Terms and conditions: we never read them, but we know we know should. Here’s what you should know about Amazon’s Fire and the new Silk browser it comes with: they make it clear that the company is entitled to retain your tablet’s unique ID, plus the URL’s of pages you have visited, for up to 30 days.
One of the most hyped features about Amazon’s new Kindle Fire was that it shipped with an all-new web browser, Amazon Silk, that would speed up the power of Amazon’s “cloud” computing servers by about 20 times.
Chester Wisniewski, of British security company, Sophos, has compiled a blog post exposing the nasty side of what this means:
If you think Google AdWords and Facebook are watching you, this service is guaranteed to have a record of EVERYTHING you do on the web.
All web connections from your tablet will connect directly to Amazon, rather than the destination web page. Hopefully you can start to see the problem here. All of your web surfing habits will transit Amazon’s cloud.
Look, the idea of transmitting web surfing through a relay service isn’t new. Opera’s Mini browser already uses similar technology, but at least Opera promises not to retain data.
Anyway, here’s what Apple’s Chris Espinosa, senior employee number eight who joined Apple in 1976, and who’s been with the company since the Steve Jobs garage days, has to say:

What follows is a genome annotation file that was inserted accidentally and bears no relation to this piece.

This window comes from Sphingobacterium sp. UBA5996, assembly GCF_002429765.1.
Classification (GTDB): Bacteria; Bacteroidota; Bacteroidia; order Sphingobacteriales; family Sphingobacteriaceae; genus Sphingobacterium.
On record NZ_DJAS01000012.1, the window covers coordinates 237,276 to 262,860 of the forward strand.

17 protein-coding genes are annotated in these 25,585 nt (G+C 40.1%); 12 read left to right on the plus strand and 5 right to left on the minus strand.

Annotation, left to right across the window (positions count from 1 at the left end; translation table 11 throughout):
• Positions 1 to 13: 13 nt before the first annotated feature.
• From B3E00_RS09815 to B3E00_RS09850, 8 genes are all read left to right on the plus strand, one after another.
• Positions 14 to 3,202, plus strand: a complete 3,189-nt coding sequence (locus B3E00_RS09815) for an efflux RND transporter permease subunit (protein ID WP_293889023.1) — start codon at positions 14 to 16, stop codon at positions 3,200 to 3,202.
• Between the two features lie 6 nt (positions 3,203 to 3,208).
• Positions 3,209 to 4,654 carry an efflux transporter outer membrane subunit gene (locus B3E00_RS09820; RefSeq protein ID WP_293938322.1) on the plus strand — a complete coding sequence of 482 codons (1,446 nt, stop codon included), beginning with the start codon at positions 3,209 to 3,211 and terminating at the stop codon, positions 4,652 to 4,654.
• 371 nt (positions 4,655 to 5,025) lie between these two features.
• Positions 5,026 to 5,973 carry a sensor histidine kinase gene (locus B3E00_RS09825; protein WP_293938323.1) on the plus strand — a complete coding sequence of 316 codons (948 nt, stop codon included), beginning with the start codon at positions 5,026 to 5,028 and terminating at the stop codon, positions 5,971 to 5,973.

What this means is that Amazon will capture and control every Web transaction performed by Fire users. Every page they see, every link they follow, every click they make, every ad they see is going to be intermediated by one of the largest server farms on the planet.
People who cringe at the privacy and data-mining implications of the Facebook Timeline ought to be just floored by the magnitude of Amazon’s opportunity here.
Amazon now has what every storefront lusts for: the knowledge of what other stores your customers are shopping in and what prices they’re being offered there.
There are three solutions to this: you could turn Amazon’s split-browser function off and slow things down a lot, defeating the purpose of fast, seamless web browsing, or you could install another browser, that’s probably also going to watch you anyway.
The third reason? Don’t buy one.
[imagesource:here] I recently watched season five of the Netflix docuseries Inside The ...
[imagesource: Yulia Reznikov/ Getty] At the start of the year – when you’re hungove...
[imagesource: AFP] As the fourth and final test match of a riveting series between Aust...
[imagesource: Unsplash/Cameron Venti] If Charlize Theron can go from Benoni to the big ...
[imagesource:here] Films that do well on the festival circuit, are often overlooked whe...